Saturday, 18 December 2010

Saturday Photo: Life on The Plateau

You live in a city for decades, and think you know it well because of all the walking you've done. And then you find yourself forced out of your usual circuit to discover the story behind things you already knew.

Take, for example, the district called Le Plateau. It is a little east and south of where we've lived and I always knew it was relatively flat. What I didn't realize is just how flat it is, and how as the city grew away from the St. Lawrence, it must truly have seemed a higher plateau than the riverside. What we have here is a picture taken from the terrace on top of the three story building where we're living now. You can see Mount Royal with the emblemantic cross on top. (Click on the picture to get a better look.)

The original cross was hoisted not quite 368 years ago during the first winter of settlement here. On Christmas Eve 1642 an ice jam on the St. Lawrence caused flooding in the village founded the previous spring by Paul de Chomemdy de Maisonnneuve. He vowed that if the settlement were spared devastation, he'd carry a cross to the top of the mountain. While Amerindian paths led around the mountain--Côte Ste-Catherine Road which I've written about before is an example--it's likely Maisonneuve's hike on January 6, 1643 was pretty tough going.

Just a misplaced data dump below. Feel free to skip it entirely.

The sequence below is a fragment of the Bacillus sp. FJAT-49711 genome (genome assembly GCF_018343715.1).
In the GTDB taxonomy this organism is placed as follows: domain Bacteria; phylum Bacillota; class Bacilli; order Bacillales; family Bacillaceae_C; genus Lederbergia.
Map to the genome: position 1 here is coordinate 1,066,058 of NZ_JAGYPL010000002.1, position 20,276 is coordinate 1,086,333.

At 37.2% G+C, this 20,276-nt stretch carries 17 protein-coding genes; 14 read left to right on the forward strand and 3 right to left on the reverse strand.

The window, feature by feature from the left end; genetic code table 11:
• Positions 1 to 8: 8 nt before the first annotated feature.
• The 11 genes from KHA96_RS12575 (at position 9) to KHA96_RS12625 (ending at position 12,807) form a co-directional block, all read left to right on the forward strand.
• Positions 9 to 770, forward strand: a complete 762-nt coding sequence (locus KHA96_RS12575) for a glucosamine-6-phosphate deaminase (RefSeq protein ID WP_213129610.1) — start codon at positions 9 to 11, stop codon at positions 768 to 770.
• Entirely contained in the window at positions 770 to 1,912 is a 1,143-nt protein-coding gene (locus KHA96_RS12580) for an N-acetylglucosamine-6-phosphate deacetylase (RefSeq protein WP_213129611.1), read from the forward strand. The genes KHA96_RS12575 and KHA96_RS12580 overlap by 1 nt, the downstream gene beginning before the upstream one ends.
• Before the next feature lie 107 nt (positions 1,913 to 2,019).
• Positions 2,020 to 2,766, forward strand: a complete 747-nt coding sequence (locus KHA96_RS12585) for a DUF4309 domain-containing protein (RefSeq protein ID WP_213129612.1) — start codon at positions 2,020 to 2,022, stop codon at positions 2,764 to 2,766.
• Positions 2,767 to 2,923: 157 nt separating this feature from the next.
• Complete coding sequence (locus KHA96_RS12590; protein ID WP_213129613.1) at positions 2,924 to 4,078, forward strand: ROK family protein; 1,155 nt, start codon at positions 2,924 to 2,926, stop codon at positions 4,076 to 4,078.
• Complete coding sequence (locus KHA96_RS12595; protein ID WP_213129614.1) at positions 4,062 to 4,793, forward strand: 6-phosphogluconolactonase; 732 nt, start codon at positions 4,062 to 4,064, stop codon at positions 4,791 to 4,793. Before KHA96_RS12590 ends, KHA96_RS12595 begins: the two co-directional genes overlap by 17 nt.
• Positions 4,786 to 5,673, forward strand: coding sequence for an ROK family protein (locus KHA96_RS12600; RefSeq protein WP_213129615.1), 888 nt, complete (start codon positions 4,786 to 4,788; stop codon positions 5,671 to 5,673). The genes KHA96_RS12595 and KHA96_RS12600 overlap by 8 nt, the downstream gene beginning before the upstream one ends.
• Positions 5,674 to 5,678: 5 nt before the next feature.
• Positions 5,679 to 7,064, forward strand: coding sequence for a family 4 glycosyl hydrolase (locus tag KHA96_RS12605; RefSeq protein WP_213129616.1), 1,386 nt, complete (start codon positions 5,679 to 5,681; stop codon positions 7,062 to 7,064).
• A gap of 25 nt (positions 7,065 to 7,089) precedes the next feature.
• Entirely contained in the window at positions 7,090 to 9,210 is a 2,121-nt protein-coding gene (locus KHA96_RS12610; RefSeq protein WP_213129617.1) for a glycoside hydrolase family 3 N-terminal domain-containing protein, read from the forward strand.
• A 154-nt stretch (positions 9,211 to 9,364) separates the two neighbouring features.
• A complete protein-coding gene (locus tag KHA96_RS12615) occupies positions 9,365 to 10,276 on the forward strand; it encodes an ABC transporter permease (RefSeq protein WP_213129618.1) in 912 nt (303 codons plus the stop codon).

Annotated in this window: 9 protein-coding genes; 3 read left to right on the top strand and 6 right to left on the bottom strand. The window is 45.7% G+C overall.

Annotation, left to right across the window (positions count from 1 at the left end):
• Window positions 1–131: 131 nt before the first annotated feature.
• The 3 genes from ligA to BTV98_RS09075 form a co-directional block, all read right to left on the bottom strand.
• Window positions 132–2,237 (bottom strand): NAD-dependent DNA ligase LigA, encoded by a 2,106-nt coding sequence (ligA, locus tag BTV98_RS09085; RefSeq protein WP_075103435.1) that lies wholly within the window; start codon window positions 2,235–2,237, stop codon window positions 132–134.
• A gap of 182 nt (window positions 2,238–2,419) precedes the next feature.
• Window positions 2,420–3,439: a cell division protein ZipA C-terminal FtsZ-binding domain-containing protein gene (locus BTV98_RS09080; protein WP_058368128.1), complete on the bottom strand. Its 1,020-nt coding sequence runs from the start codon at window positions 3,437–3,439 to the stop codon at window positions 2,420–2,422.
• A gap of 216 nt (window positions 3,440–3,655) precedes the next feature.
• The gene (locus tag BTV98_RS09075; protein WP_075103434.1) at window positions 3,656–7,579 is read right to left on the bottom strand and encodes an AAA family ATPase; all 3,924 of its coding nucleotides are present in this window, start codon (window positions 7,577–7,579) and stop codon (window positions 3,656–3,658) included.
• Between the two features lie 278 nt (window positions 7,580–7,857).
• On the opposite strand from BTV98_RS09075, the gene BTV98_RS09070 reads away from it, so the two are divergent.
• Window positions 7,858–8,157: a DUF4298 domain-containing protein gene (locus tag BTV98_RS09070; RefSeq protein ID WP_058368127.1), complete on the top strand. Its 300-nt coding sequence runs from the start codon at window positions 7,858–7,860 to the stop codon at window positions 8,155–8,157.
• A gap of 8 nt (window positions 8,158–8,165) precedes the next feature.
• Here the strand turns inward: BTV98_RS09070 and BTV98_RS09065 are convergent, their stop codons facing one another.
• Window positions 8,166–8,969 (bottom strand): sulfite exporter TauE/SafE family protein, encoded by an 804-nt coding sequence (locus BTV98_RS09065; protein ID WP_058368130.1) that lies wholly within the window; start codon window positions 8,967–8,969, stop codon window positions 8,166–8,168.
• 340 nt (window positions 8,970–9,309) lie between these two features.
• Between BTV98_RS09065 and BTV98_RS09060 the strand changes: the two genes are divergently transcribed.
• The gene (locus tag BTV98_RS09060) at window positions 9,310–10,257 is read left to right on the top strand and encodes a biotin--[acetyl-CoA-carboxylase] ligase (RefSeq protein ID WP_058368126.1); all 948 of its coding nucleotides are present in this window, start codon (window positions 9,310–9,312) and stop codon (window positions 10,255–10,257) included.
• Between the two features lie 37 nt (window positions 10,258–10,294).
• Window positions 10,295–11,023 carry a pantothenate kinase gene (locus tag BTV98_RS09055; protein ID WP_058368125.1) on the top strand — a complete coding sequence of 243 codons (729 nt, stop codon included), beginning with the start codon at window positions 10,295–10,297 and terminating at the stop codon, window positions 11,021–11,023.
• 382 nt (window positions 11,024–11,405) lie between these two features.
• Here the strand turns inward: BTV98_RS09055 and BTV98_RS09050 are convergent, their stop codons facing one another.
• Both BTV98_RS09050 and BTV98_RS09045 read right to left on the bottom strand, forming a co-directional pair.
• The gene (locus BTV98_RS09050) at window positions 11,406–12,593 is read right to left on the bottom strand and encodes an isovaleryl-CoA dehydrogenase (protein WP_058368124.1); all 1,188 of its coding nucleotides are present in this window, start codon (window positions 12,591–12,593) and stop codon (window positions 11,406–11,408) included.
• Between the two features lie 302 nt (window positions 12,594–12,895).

The current lighted cross went up in 1924, sponsored by the nationalist (and at the time quite Catholic) Société de Saint-Jean-Baptiste. It was refurbished with public funds a few years ago, amid questions about its place in a city and province that now officially non-laic. A symbol from the past that can't be denied, it was argued. Now I can see it from the bedroom of this quite nice apartment where we're holed up for the duration.


lagatta à montréal said...

I'm glad you have such a nice place while the work proceeds - we hope - on your house.

Indeed the Plateau is a plateau, but it rises slightly from south to north after the steeper rise which throughout the Plateau is mostly between Ontario and Sherbrooke, where the Plateau begins. And of course there is a slope away from Mont-Royal - very obvious looking down la rue Marie-Anne.

La Petite Patrie and southern Villeray are pretty flat too - if you go east to Rosemont there is quite an elevation there as well. Going northwards by the time you reach Jarry the island slopes off in the other direction. These slight hills are more noticeable cycling than walking, though unlike la côte Sherbrooke and the much worse hill up Atwater from Lionel-Groulx to Atwater métro stations, are no impediment or effort.

I'm listening to a European Union Christmas concert on CBC Radio 2 - think Radio-Canada 2 (Espace Musique) plays it later on in the season, closer to New Year's, though I haven't looked it up.

kim said...

Hi Mary
Lovely snow shot. Glad the insurance company is looking after you. Red wall and the golden wood of the floors + plants - looks warm and comforting.